Their Descendants...Their Stories...Their Achievements

Lifting the Mists of History on Their Way of Life

By: Ethelene Dyer Jones

Sunday, July 11, 2010

Cathey family in Union by 1840

By preliminary greeting, I hope all you readers had a good Christmas, 2008, and that the New Year, 2009, despite its challenges on the economic front, has dawned with hope and health for you and your family. In a New Year's greeting from dear friends, they wrote: "Expect peace, love, joy, harmony, forgiveness, understanding and ask the Lord for wisdom." That is good advice for 2009 or any year.

Now to the family name we will pursue for awhile. Looking in the 1840 (second) census of Union County, I found the first reference to a Cathey family living here. No family by that name was recorded in the first census of the county taken in 1834.

William Cathey's household in 1840 consisted of four males between the ages of 20 and 30, one male (the head of household, William) between the ages of 50 and 60. And females in the house included one female child (0 to 5—who may have been a grandchild), one female age 15 to 20, one female, age 20-30, and one female, age 50 to 60, which was William's wife, Elizabeth Bryson Cathey.

From other records of the Cathey family, we learn that William Cathey was born April 15, 1782 in Burke County, NC and died in 1860 in Towns County, Georgia. His wife, Elizabeth Bryson was born April 3, 1787 and died in 1872. She was a daughter of Andrew and Agnes Nail Bryson. Her grandparents were William and Isabella Holmes Bryson.

Next door neighbors to the William Cathey family in Union County in 1840 were the John Bryson family (he may have been a brother of Elizabeth Bryson Cathey) and David McClure.

Known children of William and Elizabeth Bryson Cathey, all born in North Carolina before they migrated to Georgia, were Andrew Dever Cathey (04-16-1809) who married Mary Jefferson Allison; James Cathey (03-11-1812) who married Emmeline (called Emily) Brown; William H. Cathey (08-22-1815) who married Nancy M. Carter; Samuel B. Cathey (09-13-1818) who married Mary Melissa "Polly" Parker; and Rebecca Cathey (11-17-1820) who married John B. Parker.

In researching the Cathey surname, we find an interesting history. The first Cathey immigrants to America in the seventeenth century were four brothers (whose names seem to be James, John, David, and Alexander). They had lived in Monaghan County, Ireland. Before that, the Cathey family had migrated from the Island of Colonsay, Scotland. About 1720 the Catheys who came to America were settled in Lancaster, Pennsylvania. Gradually, some of them migrated to lands in Virginia and North Carolina.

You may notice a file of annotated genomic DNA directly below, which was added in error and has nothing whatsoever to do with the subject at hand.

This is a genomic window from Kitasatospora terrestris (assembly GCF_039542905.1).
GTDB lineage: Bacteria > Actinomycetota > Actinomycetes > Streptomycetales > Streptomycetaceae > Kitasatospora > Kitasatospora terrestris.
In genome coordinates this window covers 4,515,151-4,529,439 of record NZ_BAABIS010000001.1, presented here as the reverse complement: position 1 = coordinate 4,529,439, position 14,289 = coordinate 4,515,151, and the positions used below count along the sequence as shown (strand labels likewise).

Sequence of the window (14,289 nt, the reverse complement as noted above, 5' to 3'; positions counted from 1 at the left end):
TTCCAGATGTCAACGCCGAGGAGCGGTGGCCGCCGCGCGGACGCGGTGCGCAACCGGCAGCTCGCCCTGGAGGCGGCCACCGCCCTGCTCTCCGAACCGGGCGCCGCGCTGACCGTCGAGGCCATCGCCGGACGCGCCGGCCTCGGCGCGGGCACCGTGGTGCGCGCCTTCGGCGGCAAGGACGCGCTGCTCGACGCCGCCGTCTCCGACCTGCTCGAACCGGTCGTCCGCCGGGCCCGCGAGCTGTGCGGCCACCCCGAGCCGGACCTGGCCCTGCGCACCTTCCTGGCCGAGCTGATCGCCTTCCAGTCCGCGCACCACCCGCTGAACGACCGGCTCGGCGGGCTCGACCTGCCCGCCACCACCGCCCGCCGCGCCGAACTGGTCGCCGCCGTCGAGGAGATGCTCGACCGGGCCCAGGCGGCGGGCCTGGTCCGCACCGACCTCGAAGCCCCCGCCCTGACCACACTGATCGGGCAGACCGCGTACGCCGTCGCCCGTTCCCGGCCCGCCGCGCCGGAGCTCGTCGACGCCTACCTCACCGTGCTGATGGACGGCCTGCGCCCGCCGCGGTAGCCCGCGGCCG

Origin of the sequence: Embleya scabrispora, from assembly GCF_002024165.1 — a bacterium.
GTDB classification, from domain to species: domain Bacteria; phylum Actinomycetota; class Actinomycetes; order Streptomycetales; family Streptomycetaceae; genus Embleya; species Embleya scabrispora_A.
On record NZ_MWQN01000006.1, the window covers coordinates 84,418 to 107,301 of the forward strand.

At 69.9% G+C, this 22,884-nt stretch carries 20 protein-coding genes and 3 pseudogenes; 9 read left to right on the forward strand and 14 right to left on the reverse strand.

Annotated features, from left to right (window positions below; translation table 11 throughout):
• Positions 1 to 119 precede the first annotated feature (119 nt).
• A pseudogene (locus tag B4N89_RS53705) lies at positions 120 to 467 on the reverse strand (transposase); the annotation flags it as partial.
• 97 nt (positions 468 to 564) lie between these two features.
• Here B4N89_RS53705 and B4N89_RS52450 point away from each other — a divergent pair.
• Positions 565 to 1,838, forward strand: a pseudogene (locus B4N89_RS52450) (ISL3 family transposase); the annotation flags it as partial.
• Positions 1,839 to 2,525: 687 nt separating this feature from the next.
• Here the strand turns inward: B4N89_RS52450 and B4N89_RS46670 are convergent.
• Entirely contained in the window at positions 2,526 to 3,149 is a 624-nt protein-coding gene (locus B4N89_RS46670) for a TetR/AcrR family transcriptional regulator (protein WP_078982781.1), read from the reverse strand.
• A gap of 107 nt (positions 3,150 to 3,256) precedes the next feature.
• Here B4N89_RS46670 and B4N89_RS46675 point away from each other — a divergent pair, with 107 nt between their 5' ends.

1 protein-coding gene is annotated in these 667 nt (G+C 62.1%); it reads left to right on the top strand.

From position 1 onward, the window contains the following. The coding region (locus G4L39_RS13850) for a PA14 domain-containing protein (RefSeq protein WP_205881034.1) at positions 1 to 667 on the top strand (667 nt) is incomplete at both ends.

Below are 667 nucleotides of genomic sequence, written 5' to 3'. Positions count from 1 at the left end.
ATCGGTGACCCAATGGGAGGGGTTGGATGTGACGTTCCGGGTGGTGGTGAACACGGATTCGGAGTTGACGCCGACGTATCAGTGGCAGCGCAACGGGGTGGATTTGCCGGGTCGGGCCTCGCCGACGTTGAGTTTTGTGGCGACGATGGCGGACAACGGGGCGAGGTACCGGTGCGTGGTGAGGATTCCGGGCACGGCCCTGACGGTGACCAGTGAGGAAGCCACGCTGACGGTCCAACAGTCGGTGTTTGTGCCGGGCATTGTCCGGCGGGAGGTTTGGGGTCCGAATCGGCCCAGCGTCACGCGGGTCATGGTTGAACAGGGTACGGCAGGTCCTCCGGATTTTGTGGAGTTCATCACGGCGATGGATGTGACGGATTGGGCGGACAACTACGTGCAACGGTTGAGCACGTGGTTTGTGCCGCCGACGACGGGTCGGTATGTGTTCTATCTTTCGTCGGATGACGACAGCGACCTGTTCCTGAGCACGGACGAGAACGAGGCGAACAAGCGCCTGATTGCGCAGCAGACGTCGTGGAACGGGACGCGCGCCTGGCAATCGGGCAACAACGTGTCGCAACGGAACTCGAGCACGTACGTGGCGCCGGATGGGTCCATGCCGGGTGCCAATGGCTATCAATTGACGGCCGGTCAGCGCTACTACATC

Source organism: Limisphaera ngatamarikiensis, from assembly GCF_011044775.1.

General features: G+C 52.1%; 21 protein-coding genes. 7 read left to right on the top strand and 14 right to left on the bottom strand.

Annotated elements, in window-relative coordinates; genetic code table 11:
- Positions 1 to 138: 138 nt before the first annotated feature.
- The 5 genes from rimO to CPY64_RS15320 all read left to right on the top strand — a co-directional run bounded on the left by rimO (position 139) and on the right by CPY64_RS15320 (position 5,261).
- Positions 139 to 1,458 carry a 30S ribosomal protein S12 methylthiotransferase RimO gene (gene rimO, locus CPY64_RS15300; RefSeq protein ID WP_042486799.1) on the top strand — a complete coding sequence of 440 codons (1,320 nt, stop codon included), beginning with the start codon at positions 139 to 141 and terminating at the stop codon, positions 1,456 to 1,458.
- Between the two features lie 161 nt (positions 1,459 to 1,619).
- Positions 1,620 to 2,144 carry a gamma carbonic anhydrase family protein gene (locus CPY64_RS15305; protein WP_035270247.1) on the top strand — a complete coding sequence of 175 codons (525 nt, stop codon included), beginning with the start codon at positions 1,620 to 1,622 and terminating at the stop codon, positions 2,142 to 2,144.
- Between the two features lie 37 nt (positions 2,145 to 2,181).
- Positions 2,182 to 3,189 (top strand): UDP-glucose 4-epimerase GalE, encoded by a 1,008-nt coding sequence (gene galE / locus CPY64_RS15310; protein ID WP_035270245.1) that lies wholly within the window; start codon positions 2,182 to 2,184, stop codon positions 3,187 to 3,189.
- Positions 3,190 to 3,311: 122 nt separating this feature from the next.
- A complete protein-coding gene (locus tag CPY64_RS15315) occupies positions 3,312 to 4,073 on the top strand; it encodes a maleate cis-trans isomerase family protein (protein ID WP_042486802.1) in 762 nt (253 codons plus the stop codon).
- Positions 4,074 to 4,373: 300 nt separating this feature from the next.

The Catheys were of the McFie or MacPhie Clan in Scotland (some spell it McAfie). The Gaelic spelling is far different from either McFie or Cathey and was Macdhubhshith, which meant "Son of the Dark Fairy or Elf." Legend holds that the chief of the MacPhie Clan was killed in 1623, and the clan had to gradually leave the wonderful island of Colonsay in Scotland. The clan had owned two islands off the coast of Scotland. On one they buried their dead and on the other they lived and farmed. For about 100 years, the Catheys survived in and around Ulster, Ireland. They held closely to their Presbyterian beliefs. They wanted a good education for their children, and had a strong work ethic. Religious persecution in Ireland caused migration to America. The Cathey brothers were among those who came to America seeking freedom.

James Cathey, one of the four brothers who came to America, was a millwright. He followed the occupation of milling wherever he settled—first in Pennsylvania, then in Maryland, Virginia and North Carolina. In Virginia, James was deeded 1,350 acres of land by King George II for which Mr. Cathey paid sixteen pounds and fifteen shillings.

The next move was across the Yadkin River where the "Cathey Settlement" was formed at Mills Bridge in Salisbury, NC. It is said the Catheys were the first English-speaking settlement at this location in North Carolina. James owned 3,752 acres there which he received in a grant. His wife was named Ann, but her maiden name is not found in any extant records. Upon James's death, he willed half his plantation to his wife Ann and one-half to a nephew John Branden.

Later, two of James Cathey's nephews owned the land, were operating his mill, and grinding the grains produced around Salisbury.

The lineage of William Cathey who settled in Union County, Georgia before 1840 has not been traced by this writer back to the large land holder James Cathey, the miller of Salisbury, NC. However, we do know that William came to Union from Burke County, NC, and that his father was Andrew D. Cathey. So he definitely stems back to the "Cathey Settlement" in the Yadkin Valley. It is interesting to note that the names of the first Cathey brothers to settle in America have been passed on to descendants in almost every generation of Catheys—a tradition to those who hold to the importance of family ties.

Julius Young Cathey was a son of James and Emily Brown Cathy, a grandson of William and Elizabeth Bryson Cathy. One of Julius's sons was John Lucius Cathey (b. 01-15-1876) who married Hattie Ann Dyer. And so comes my kinship to the Clan McFie for John Cathey married my Aunt Hattie, sister of my father, Jewel Marion Dyer. Little did my Cathey cousins and I know when we were growing up that the Cathey name had such a long and illustrious history.

c 2009 by Ethelene Dyer Jones; published January 8, 2009 in The Union Sentinel, Blairsville, GA. Reprinted by permission. All rights reserved.

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